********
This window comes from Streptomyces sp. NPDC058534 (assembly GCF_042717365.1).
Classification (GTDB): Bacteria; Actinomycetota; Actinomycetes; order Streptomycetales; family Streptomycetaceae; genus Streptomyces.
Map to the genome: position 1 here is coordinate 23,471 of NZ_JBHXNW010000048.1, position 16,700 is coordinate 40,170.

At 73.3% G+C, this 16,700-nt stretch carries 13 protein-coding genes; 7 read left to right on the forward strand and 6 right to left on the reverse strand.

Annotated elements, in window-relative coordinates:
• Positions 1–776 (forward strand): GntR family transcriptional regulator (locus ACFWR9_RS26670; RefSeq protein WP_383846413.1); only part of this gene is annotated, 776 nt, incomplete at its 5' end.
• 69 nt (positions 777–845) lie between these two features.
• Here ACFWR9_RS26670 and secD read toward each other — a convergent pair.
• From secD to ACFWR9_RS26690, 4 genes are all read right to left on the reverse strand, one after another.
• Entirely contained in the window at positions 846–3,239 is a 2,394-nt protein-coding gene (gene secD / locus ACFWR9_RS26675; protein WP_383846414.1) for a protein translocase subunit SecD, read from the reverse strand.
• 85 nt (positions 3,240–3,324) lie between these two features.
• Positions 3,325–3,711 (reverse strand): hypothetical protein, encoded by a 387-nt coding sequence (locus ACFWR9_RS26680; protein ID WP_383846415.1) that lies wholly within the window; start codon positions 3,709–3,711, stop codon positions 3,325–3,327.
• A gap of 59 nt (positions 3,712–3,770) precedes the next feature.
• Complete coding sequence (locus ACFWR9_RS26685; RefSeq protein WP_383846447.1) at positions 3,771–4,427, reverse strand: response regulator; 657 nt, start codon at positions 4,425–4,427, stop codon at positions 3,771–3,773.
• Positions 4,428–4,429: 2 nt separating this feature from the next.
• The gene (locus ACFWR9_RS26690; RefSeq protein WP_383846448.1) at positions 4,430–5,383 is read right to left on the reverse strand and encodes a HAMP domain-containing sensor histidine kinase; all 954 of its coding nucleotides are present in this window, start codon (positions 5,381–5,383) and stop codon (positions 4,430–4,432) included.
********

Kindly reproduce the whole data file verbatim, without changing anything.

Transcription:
This window comes from Streptomyces sp. NPDC058534 (assembly GCF_042717365.1).
Classification (GTDB): Bacteria; Actinomycetota; Actinomycetes; order Streptomycetales; family Streptomycetaceae; genus Streptomyces.
Map to the genome: position 1 here is coordinate 23,471 of NZ_JBHXNW010000048.1, position 16,700 is coordinate 40,170.

At 73.3% G+C, this 16,700-nt stretch carries 13 protein-coding genes; 7 read left to right on the forward strand and 6 right to left on the reverse strand.

Annotated elements, in window-relative coordinates:
• Positions 1–776 (forward strand): GntR family transcriptional regulator (locus ACFWR9_RS26670; RefSeq protein WP_383846413.1); only part of this gene is annotated, 776 nt, incomplete at its 5' end.
• 69 nt (positions 777–845) lie between these two features.
• Here ACFWR9_RS26670 and secD read toward each other — a convergent pair.
• From secD to ACFWR9_RS26690, 4 genes are all read right to left on the reverse strand, one after another.
• Entirely contained in the window at positions 846–3,239 is a 2,394-nt protein-coding gene (gene secD / locus ACFWR9_RS26675; protein WP_383846414.1) for a protein translocase subunit SecD, read from the reverse strand.
• 85 nt (positions 3,240–3,324) lie between these two features.
• Positions 3,325–3,711 (reverse strand): hypothetical protein, encoded by a 387-nt coding sequence (locus ACFWR9_RS26680; protein ID WP_383846415.1) that lies wholly within the window; start codon positions 3,709–3,711, stop codon positions 3,325–3,327.
• A gap of 59 nt (positions 3,712–3,770) precedes the next feature.
• Complete coding sequence (locus ACFWR9_RS26685; RefSeq protein WP_383846447.1) at positions 3,771–4,427, reverse strand: response regulator; 657 nt, start codon at positions 4,425–4,427, stop codon at positions 3,771–3,773.
• Positions 4,428–4,429: 2 nt separating this feature from the next.
• The gene (locus ACFWR9_RS26690; RefSeq protein WP_383846448.1) at positions 4,430–5,383 is read right to left on the reverse strand and encodes a HAMP domain-containing sensor histidine kinase; all 954 of its coding nucleotides are present in this window, start codon (positions 5,381–5,383) and stop codon (positions 4,430–4,432) included.